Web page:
sbi
@JerryCoffin Yep. The only thing that's not a challenge with Brainfuck is to implement a compiler/interpreter for it. Well, it would be, if coming up with good test programs wouldn't be a challenge...
 
@TonyTheTiger Somewhat -- I've probably done it in a half dozen different assembly languages over the years. It's a simple enough algorithm, it's really not all that much tougher than in C or Pascal, as long as you have a stack that's easy to access. On something like an IBM mainframe or early Cray (with no stack) it would be more challenging.
 
@JerryCoffin oh ok
 
@sbi I just don't view this as useful in any regard. I know how it works in theory, I know performance characteristic, I just don't see how reinventing the code is useful. And the details are annoying.
 
3:24 PM
@sbi Yes, but who's going to bother testing anyway?
 
@CatPlusPlus it's useful because you might learn something while doing it....
 
There is some Brainfuck code out there, I wrote a compiler for that. :P
 
sbi
@CatPlusPlus What @Tony said.
@CatPlusPlus Did you write a compile that eats Brainfuck or one that shits Brainfuck? :)
 
The only thing I'm learning right now is that I hate Java. But even that I already knew.
@sbi Eats. :P
 
@CatPlusPlus you're starting off with the wrong attitude, forget that it's Java and just write it and see if you do learn something
 
sbi
3:26 PM
@CatPlusPlus When I studied, I had to implement Quicksort twice. Once in Ada, and once in C.
 
@CatPlusPlus But on the other hand implementing quicksort should be fun.
 
@sbi what do you do when your coworkers disappoint you?
 
sbi
@TonyTheTiger In several companies I have worked for I have given C++ seminars. :)
 
@StackedCrooked I prefer writing practical code for fun, not something I'll throw out anyway.
 
@CatPlusPlus lol
 
sbi
3:34 PM
@CatPlusPlus If you don't feel like you'd rather throw out some piece of code you had written a year earlier, you haven't learned enough in that year.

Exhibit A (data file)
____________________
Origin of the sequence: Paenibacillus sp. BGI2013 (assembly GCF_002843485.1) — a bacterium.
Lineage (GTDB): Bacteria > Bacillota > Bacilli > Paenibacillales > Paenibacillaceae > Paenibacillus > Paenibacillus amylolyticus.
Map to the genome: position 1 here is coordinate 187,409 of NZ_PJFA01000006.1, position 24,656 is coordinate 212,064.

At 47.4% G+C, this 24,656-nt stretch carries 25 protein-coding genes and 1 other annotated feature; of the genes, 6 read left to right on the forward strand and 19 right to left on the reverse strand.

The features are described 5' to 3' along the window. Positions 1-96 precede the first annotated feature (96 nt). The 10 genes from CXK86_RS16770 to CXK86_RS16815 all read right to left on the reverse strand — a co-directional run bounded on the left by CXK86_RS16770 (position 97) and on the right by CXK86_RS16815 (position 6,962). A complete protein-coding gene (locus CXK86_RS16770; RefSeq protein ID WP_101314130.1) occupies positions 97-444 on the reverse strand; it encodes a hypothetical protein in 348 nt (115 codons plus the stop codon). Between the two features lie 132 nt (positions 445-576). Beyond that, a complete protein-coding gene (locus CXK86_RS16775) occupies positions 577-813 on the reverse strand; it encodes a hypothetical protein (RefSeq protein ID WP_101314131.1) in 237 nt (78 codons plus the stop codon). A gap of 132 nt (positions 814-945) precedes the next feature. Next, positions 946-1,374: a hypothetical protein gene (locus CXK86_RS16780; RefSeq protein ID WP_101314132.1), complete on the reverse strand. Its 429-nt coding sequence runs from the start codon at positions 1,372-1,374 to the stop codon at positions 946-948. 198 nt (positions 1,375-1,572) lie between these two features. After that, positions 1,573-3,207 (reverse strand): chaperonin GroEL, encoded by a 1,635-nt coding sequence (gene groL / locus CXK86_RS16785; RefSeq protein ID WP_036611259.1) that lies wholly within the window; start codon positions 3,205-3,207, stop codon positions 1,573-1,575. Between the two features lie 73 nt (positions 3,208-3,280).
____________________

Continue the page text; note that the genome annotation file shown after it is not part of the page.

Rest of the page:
@JerryCoffin Sadly, I think that adequately describes the state of this industry.
 
@sbi can you do one here?
lol
 
@sbi Unfortunately true. OTOH, pervasive testing was (IMO) badly timed -- it started to get popular just as multithreading/multiprocessing came along and rendered comprehensive testing essentially impossible.
 
@sbi I feel like throwing the code out I wrote yesterday :P
 
sbi
@TonyTheTiger That only shows that you learn at a tremendous rate. :)
 
@sbi Well, it could show more than that... :-)
 
sbi
3:39 PM
@JerryCoffin I dunno. We're working on a distributed system consisting of any number of processes running across the network, most of them being heavily multi-threaded, we do lots of unit tests, and they find lots of bugs.
@JerryCoffin What would that be?
 
@sbi Oh, I feel that a lot. But I think there's a difference between an ugly code in a production codebase that needs refactoring and useless code I throw out a second I'm done with it. Maybe not, I never claimed to be a great programmer.
 
@sbi Sure, they'll find bugs -- bug when they pass, there's still a rather good chance that there are still bugs.
 
sbi
@JerryCoffin Well, if by "comprehensive testing" you meant proving absolute correctness... We can't afford to hire Knuth.
 
@sbi Could be all sorts of things, such as an attitude that "old" automatically implies "bad".
 
@sbi :P
 
sbi
3:42 PM
@JerryCoffin Well, if that attitude stretches the meaning of "old" until it extends to yesterday's code, I'd think a visit to a shrink is in order.
 
@sbi I doubt that anybody can afford to hire Knuth (indications are that he's happily retired now). My point wasn't proving absolute correctness (which would have been more Dijkstra's thing than Knuth's) but the fact that with concurrency, you can't even come close in a lot of cases.